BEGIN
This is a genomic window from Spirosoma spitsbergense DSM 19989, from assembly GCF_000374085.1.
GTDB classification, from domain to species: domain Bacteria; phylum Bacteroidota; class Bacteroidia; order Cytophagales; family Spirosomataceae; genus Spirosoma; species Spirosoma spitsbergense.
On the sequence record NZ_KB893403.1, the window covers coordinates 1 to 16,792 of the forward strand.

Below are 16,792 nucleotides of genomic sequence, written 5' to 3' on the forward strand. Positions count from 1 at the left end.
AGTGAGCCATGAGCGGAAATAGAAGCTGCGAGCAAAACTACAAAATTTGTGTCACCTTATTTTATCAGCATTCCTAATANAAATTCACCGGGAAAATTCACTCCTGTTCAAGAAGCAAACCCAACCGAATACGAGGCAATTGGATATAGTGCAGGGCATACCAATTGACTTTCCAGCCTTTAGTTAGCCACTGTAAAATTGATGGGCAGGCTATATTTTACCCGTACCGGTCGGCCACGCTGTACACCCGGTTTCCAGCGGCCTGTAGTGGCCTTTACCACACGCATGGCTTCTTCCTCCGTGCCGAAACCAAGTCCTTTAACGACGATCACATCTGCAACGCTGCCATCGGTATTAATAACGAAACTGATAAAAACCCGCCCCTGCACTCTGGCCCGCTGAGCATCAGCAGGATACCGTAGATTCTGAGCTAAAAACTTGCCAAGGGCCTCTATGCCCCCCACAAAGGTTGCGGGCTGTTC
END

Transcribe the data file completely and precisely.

This is a genomic window from Spirosoma spitsbergense DSM 19989, from assembly GCF_000374085.1.
GTDB classification, from domain to species: domain Bacteria; phylum Bacteroidota; class Bacteroidia; order Cytophagales; family Spirosomataceae; genus Spirosoma; species Spirosoma spitsbergense.
On the sequence record NZ_KB893403.1, the window covers coordinates 1 to 16,792 of the forward strand.

Below are 16,792 nucleotides of genomic sequence, written 5' to 3' on the forward strand. Positions count from 1 at the left end.
AGTGAGCCATGAGCGGAAATAGAAGCTGCGAGCAAAACTACAAAATTTGTGTCACCTTATTTTATCAGCATTCCTAATANAAATTCACCGGGAAAATTCACTCCTGTTCAAGAAGCAAACCCAACCGAATACGAGGCAATTGGATATAGTGCAGGGCATACCAATTGACTTTCCAGCCTTTAGTTAGCCACTGTAAAATTGATGGGCAGGCTATATTTTACCCGTACCGGTCGGCCACGCTGTACACCCGGTTTCCAGCGGCCTGTAGTGGCCTTTACCACACGCATGGCTTCTTCCTCCGTGCCGAAACCAAGTCCTTTAACGACGATCACATCTGCAACGCTGCCATCGGTATTAATAACGAAACTGATAAAAACCCGCCCCTGCACTCTGGCCCGCTGAGCATCAGCAGGATACCGTAGATTCTGAGCTAAAAACTTGCCAAGGGCCTCTATGCCCCCCACAAAGGTTGCGGGCTGTTC